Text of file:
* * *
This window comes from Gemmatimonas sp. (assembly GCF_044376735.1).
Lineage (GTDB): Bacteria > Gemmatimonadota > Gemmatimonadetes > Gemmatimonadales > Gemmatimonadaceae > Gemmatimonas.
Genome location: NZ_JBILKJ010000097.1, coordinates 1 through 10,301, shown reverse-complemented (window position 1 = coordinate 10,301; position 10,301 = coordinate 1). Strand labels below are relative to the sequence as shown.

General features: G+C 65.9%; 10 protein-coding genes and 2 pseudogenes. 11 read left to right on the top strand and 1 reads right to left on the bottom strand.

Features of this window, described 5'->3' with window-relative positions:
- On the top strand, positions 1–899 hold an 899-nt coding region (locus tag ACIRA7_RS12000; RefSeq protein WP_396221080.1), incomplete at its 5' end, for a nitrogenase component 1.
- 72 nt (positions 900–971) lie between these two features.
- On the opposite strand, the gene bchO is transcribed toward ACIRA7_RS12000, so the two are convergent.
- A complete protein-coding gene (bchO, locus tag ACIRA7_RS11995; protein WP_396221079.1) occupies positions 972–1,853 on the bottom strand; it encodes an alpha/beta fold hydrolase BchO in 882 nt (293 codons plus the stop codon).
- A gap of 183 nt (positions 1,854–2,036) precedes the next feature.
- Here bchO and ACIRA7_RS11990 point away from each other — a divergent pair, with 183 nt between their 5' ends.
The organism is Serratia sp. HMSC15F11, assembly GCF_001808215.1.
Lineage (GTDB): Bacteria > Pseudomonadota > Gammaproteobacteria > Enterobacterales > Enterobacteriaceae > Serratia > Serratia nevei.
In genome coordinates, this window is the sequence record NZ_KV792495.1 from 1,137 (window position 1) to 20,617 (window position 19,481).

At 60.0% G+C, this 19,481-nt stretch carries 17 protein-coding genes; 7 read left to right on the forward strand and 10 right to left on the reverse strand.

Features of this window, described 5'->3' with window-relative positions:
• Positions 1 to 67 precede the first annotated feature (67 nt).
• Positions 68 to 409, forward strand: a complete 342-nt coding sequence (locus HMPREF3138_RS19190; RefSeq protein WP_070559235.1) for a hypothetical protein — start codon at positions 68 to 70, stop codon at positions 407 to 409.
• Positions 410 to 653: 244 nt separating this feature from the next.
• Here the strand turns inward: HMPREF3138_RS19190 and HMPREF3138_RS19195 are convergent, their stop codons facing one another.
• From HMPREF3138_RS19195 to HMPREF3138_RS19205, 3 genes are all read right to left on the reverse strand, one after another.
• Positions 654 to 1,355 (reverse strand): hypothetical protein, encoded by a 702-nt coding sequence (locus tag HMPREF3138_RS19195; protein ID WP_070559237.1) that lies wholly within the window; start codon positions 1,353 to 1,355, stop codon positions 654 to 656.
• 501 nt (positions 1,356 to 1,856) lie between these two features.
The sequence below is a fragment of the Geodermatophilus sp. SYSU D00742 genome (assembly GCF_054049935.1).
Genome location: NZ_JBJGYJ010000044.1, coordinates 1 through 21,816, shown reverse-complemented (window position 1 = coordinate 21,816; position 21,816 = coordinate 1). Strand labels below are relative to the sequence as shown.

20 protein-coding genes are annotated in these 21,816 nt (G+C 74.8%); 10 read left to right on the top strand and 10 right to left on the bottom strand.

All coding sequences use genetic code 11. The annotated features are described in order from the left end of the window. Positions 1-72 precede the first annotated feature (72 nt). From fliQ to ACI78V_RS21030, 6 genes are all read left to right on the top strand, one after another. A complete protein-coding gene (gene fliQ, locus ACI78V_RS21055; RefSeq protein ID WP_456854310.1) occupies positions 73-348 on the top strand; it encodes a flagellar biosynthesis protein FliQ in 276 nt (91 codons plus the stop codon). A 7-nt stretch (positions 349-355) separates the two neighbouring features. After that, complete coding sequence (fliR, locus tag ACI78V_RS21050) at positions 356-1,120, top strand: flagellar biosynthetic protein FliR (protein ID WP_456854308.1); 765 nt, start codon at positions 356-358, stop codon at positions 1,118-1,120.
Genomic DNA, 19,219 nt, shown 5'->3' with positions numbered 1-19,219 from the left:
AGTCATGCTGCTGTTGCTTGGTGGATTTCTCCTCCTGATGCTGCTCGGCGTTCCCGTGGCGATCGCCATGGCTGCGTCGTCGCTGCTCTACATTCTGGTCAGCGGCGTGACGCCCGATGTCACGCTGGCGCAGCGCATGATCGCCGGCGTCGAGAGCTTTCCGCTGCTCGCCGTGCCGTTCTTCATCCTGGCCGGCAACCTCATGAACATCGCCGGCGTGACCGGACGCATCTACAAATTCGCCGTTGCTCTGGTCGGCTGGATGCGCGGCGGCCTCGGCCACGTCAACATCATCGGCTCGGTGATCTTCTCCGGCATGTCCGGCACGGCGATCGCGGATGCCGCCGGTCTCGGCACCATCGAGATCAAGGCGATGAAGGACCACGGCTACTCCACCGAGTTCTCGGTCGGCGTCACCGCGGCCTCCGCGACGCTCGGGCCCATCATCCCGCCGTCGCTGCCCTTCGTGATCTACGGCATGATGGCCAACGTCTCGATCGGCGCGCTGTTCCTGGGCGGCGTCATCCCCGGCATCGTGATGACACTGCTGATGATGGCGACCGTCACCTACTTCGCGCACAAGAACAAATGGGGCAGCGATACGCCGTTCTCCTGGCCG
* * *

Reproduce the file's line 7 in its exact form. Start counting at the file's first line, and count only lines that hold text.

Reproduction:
- 72 nt (positions 900–971) lie between these two features.